I am not an expert on pseudo random number generators, but I do know that there are commonly used rn generators that do only produce 2^32 different numbers, regardless of the machine precision. For example the random number generators from numerical recipies in C are limited in this way (I think), and the built in rand() function is limited to 32768 values. I don't know about the generator that you used and I am not necessarily claiming that your results are wrong, but I do think that this is an issue that people need to take into account when trying to simulate this problem.

Last edited by spacemonkey on July 29th, 2004, 10:00 pm, edited 1 time in total.

QuoteI am not an expert on pseudo random number generators, but I do know that there are commonly used rn generators that do only produce 2^32 different numbers, regardless of the machine precision. For example the random number generators from numerical recipies in C are limited in this way (I think), and the built in rand() function is limited to 32768 values. NR is a textbook, not a description of actual software -- i think they use it as an illustration of how bad generators were before and write in capital letters "DO NOT USE". Now why do you say number 2^32 has nothing to do with machine precision? NR states clearly that this is an artefact of pseudorandom algorithms based on modulo arithmetic in case of single precision, correct? If my integer is 64 bit wide, don't you think 64 substitutes 32 and there are 2^64 integers? What is your understanding on where the number 32 came from in the first place?QuoteI don't know about the generator that you used and I am not necessarily claiming that your results are wrong, but I do think that this is an issue that people need to take into account when trying to simulate this problem.I know about it and i told you, rand() from matlab. You could look up specifics on mathworks.com. I am not necessary claiming my results are wrong either, i gave only back-of-the-envelope idea and a very simple simulation output -- hardly qualifies as results. What i am claiming that the mode value has nothing to do with your hypothesis. You asked to comment on your result which i did. I am saying that your model doesn't describe general random generators and doesn't have correct parameters for double precision numbers, therefore a similar numerical value hardly proves anything. Writing this simulation is 5 minutes, less than to write a post -- just do it. Would you mind also posting how you came up with 21 at N=2^32 for the value of your sum?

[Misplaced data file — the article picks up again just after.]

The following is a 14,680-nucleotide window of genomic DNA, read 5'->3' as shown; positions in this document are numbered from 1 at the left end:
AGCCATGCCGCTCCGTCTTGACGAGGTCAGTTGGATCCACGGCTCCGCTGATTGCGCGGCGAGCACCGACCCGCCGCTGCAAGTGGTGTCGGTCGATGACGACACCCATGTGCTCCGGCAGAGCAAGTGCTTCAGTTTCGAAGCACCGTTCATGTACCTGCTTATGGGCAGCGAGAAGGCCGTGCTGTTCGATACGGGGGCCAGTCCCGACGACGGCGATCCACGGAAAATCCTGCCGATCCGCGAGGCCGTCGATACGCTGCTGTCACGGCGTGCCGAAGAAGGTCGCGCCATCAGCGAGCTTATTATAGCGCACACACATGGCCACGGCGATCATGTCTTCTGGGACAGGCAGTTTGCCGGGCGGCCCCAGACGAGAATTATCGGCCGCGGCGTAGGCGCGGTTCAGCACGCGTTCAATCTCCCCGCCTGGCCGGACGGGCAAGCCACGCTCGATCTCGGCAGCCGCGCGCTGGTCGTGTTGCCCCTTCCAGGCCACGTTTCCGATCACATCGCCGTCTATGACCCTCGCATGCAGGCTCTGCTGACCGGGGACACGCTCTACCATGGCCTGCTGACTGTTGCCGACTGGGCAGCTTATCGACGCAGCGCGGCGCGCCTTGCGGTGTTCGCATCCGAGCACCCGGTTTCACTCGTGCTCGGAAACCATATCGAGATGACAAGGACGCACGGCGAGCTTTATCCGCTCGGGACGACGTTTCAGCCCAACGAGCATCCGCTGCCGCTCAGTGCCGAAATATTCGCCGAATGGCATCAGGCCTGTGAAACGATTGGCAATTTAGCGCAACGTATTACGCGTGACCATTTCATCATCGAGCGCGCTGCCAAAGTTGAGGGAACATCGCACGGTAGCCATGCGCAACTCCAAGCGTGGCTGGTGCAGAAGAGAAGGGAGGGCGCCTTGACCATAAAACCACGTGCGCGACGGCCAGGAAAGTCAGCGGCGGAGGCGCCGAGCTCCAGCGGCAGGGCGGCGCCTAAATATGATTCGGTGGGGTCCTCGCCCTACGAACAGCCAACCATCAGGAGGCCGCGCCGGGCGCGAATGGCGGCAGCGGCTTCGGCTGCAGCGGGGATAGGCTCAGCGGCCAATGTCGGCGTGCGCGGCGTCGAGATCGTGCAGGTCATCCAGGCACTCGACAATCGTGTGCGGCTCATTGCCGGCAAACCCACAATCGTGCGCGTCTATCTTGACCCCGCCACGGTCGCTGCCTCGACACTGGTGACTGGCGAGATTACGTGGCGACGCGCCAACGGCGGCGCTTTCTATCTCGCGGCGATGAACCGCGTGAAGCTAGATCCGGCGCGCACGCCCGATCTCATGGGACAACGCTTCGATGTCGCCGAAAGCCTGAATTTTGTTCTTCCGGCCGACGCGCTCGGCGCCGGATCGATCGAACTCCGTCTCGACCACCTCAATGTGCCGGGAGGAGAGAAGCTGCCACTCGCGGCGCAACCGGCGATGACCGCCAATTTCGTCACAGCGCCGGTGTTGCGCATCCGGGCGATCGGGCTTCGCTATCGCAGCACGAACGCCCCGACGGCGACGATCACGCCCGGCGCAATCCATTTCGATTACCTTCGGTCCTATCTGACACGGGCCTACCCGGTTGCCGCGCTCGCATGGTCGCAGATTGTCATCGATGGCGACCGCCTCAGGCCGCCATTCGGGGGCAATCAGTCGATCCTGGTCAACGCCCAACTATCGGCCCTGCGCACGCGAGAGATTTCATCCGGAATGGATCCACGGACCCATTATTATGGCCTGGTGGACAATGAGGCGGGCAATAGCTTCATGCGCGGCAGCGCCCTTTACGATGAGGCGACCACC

Last edited by zerdna on July 30th, 2004, 10:00 pm, edited 1 time in total.

- spacemonkey
**Posts:**443**Joined:**

For a linear congurential generator the next value is given by the formula,x_{n+1)=(a*x_n +b) mod mIt is the mod m that determines the maximum integer that this generator of random integers can generate. The recommended generator from NR has m of m=2^31-1. The largest integer that can be stored in an int on a 32 bit machine is 2^32-1 but the reason that this machine limit is unrelated is because it can be circumvented by a better random number generator, or equally totally wasted by a bad one (for example rand() is limited to 32768 on my 32 bit machine). Calculating the expected value using any computer simulation is equivalent to using a discrete distribution for the lengths involved. Assume that the length of the small stick can be any integer multiple of 1/2N (from 1/2N to 1/2) with equal probability the the expected ratio is, This is slightly different to the formula I posted before which was slightly wrong, you can calculate the answers using maple or mathematica. The idea is the same. For N=2^32 I get a value of 44.5. ALL simulations of the expected value performed by a computer will be limited in this way. The model might not be an exact model of what is being done since that depends on the exact nature of the simulation and the way it is done. My parameters are almost certainly wrong.The fact is that when simulating a continuous distribution on a digital computer you are in fact substituting a discrete distribution and there are situations where that discrete distribution will not be close to the correct answer especially if the exact answer does not exist.

Last edited by spacemonkey on July 30th, 2004, 10:00 pm, edited 1 time in total.